NEW YORK — CANADIAN publisher Conrad Black has received the blessing of the New York Daily News's management to buy the troubled newspaper, provided he can win over its unions.
The News filed a reorganization plan Aug. 17 in United States Bankruptcy Court naming Mr. Black as the tabloid's future owner. The deal requires him to pay $75 million for the paper's debts, some capital improvements, severance packages and other employee expenses, and commits him to building a $200 million color printing plant.
But the agreement is void unless Black can reach agreements with 10 unions representing about 1,800 workers. Union leaders have been divided between Black and his main rival for the Daily News, US News & World Report publisher Mortimer Zuckerman.
"There's a lot of work that has to be done," News publisher James Willse said of the deal. "It does not preclude a better, later offer from emerging. But as of now this is the best offer."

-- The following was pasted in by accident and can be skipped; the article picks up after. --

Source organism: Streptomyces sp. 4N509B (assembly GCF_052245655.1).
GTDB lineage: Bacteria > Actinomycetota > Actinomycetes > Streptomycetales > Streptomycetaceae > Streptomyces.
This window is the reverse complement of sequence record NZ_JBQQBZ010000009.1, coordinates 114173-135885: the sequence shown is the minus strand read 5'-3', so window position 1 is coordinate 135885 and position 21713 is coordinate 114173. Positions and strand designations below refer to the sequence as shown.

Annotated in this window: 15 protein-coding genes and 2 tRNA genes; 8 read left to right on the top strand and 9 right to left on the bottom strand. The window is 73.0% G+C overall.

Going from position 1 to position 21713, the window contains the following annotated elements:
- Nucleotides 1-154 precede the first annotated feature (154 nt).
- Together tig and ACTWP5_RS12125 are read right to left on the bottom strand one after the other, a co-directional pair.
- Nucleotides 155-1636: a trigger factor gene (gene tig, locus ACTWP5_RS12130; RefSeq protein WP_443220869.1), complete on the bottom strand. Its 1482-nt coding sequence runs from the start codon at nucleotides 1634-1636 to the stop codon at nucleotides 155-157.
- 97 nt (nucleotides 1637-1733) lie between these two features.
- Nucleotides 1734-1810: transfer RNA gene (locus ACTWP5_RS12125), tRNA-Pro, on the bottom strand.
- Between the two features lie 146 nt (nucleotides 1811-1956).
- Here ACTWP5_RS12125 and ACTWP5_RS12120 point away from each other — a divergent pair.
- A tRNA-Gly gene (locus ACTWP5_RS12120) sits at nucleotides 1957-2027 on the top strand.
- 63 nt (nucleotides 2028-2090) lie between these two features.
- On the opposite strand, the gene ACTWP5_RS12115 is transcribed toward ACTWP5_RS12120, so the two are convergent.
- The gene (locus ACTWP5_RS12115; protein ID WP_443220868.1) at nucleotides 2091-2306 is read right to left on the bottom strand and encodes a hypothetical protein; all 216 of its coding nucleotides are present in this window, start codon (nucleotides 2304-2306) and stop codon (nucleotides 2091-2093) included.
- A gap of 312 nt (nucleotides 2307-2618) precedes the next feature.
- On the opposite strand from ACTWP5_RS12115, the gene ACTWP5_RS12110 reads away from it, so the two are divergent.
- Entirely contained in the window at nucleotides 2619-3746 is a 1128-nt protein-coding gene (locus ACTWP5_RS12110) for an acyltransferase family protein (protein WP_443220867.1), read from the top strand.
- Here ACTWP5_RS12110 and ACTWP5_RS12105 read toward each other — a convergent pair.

Mr. Zuckerman's lawyer objected to the reorganization plan, and Judge Tina Brozman gave Zuckerman permission to keep negotiating with the unions despite management's preference for Black.
Of the three most powerful unions, the Newspaper Guild, which represents editorial employees, favors Black; the pressmen favor Zuckerman; and the drivers originally preferred Zuckerman but have made progress in talks with Black.
Judge Brozman scheduled a series of hearings on the reorganization, including a Sept. 8 deadline for a binding agreement with Black.
"It's hoped that Black would have the requisite contracts under his belt by then," said News lawyer Marc Kirschner.
Black's holdings include 102 daily papers on four continents, including the London Daily Telegraph, the Jerusalem Post, and the Sydney Morning Herald.
The Daily News was owned previously by British publishing magnate Robert Maxwell. He purchased it from the Tribune Company in 1991, ending a bitter strike that nearly pushed it over the edge. But the paper filed for bankruptcy protection in December as Mr. Maxwell's empire collapsed after his death at sea.